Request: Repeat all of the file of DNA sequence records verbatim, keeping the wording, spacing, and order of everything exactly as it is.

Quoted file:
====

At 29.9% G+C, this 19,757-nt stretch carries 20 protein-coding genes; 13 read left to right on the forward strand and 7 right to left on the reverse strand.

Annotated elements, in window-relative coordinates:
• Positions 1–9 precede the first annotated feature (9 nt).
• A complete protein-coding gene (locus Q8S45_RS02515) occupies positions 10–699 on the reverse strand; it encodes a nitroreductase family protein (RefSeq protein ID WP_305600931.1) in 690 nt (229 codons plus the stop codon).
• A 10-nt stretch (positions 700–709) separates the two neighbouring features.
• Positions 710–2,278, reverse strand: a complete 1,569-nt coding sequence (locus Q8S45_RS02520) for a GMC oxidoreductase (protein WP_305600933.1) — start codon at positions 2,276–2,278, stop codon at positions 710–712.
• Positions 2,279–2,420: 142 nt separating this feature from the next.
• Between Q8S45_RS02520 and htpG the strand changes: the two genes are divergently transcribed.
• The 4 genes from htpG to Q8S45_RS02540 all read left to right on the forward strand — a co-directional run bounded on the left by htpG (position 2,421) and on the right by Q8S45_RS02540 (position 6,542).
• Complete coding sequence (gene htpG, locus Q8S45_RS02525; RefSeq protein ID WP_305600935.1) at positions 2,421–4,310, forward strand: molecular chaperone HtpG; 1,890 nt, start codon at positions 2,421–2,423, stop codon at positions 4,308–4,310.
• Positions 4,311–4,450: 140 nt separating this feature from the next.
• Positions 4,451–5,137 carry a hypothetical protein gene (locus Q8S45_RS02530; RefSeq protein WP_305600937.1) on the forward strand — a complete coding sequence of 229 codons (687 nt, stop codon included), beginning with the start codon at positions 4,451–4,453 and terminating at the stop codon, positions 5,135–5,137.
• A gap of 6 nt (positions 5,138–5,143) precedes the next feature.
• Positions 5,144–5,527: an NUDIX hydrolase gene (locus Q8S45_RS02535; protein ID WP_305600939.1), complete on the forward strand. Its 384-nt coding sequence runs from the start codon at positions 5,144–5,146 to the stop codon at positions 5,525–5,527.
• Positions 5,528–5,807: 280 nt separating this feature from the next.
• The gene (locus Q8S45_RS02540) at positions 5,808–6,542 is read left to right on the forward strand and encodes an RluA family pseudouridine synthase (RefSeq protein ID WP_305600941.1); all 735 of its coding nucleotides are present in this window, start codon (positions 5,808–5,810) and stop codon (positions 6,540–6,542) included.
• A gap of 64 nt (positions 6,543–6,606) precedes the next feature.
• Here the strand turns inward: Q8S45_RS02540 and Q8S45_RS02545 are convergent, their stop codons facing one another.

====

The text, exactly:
At 29.9% G+C, this 19,757-nt stretch carries 20 protein-coding genes; 13 read left to right on the forward strand and 7 right to left on the reverse strand.

Annotated elements, in window-relative coordinates:
• Positions 1–9 precede the first annotated feature (9 nt).
• A complete protein-coding gene (locus Q8S45_RS02515) occupies positions 10–699 on the reverse strand; it encodes a nitroreductase family protein (RefSeq protein ID WP_305600931.1) in 690 nt (229 codons plus the stop codon).
• A 10-nt stretch (positions 700–709) separates the two neighbouring features.
• Positions 710–2,278, reverse strand: a complete 1,569-nt coding sequence (locus Q8S45_RS02520) for a GMC oxidoreductase (protein WP_305600933.1) — start codon at positions 2,276–2,278, stop codon at positions 710–712.
• Positions 2,279–2,420: 142 nt separating this feature from the next.
• Between Q8S45_RS02520 and htpG the strand changes: the two genes are divergently transcribed.
• The 4 genes from htpG to Q8S45_RS02540 all read left to right on the forward strand — a co-directional run bounded on the left by htpG (position 2,421) and on the right by Q8S45_RS02540 (position 6,542).
• Complete coding sequence (gene htpG, locus Q8S45_RS02525; RefSeq protein ID WP_305600935.1) at positions 2,421–4,310, forward strand: molecular chaperone HtpG; 1,890 nt, start codon at positions 2,421–2,423, stop codon at positions 4,308–4,310.
• Positions 4,311–4,450: 140 nt separating this feature from the next.
• Positions 4,451–5,137 carry a hypothetical protein gene (locus Q8S45_RS02530; RefSeq protein WP_305600937.1) on the forward strand — a complete coding sequence of 229 codons (687 nt, stop codon included), beginning with the start codon at positions 4,451–4,453 and terminating at the stop codon, positions 5,135–5,137.
• A gap of 6 nt (positions 5,138–5,143) precedes the next feature.
• Positions 5,144–5,527: an NUDIX hydrolase gene (locus Q8S45_RS02535; protein ID WP_305600939.1), complete on the forward strand. Its 384-nt coding sequence runs from the start codon at positions 5,144–5,146 to the stop codon at positions 5,525–5,527.
• Positions 5,528–5,807: 280 nt separating this feature from the next.
• The gene (locus Q8S45_RS02540) at positions 5,808–6,542 is read left to right on the forward strand and encodes an RluA family pseudouridine synthase (RefSeq protein ID WP_305600941.1); all 735 of its coding nucleotides are present in this window, start codon (positions 5,808–5,810) and stop codon (positions 6,540–6,542) included.
• A gap of 64 nt (positions 6,543–6,606) precedes the next feature.
• Here the strand turns inward: Q8S45_RS02540 and Q8S45_RS02545 are convergent, their stop codons facing one another.